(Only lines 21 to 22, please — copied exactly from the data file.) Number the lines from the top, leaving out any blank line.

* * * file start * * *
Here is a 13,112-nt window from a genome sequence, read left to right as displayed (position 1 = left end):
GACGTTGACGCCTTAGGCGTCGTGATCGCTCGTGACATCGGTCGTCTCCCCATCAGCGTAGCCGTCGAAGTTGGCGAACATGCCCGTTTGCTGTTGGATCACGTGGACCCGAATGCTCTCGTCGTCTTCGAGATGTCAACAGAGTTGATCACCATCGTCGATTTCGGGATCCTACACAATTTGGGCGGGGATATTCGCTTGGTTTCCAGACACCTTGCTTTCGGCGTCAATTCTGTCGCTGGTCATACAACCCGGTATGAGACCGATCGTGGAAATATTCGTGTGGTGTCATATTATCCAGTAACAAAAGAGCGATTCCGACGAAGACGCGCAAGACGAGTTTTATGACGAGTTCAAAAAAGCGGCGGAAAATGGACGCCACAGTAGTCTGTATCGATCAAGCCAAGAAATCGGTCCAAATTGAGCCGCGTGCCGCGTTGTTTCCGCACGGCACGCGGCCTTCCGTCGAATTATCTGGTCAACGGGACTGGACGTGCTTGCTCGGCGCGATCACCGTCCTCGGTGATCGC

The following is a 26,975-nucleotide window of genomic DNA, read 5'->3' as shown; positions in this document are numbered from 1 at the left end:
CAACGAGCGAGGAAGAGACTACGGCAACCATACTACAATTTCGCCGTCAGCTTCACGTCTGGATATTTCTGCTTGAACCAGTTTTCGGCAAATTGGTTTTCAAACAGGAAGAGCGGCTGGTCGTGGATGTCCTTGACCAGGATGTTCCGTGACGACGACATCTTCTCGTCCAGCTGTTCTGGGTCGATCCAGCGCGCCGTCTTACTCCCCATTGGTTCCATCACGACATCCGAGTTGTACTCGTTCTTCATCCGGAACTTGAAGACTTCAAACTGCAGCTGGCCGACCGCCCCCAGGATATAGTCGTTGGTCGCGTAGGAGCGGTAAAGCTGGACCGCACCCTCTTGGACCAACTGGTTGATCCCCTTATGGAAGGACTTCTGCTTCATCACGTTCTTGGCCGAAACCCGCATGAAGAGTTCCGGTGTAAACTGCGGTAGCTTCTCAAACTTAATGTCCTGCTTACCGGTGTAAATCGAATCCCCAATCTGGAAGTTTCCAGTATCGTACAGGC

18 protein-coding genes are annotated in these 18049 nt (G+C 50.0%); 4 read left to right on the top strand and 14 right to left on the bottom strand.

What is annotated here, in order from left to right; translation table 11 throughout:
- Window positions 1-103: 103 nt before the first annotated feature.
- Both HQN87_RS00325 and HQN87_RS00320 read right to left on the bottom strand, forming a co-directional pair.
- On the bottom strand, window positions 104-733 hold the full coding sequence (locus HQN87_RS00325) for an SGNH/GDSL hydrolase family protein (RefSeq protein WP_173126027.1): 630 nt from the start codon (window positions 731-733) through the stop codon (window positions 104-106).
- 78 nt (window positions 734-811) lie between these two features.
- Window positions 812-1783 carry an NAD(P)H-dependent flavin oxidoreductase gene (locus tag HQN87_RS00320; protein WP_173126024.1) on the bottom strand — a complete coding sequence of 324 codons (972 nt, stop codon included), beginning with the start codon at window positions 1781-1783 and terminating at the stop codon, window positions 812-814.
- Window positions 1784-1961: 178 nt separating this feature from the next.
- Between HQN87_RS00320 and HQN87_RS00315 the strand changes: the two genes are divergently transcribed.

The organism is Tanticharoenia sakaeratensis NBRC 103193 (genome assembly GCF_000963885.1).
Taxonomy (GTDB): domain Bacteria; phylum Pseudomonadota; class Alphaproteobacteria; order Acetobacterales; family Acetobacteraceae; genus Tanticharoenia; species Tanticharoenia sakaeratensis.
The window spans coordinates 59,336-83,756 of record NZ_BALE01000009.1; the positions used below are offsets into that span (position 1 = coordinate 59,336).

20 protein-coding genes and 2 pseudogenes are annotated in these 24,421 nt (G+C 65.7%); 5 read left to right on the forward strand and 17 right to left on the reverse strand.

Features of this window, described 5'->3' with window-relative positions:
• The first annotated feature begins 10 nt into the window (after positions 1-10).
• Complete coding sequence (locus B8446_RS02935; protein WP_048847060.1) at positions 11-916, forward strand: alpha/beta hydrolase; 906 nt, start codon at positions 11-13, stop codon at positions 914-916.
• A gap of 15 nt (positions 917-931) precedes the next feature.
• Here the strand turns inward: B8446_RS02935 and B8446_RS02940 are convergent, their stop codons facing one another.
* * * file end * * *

• A gap of 15 nt (positions 917-931) precedes the next feature.
• Here the strand turns inward: B8446_RS02935 and B8446_RS02940 are convergent, their stop codons facing one another.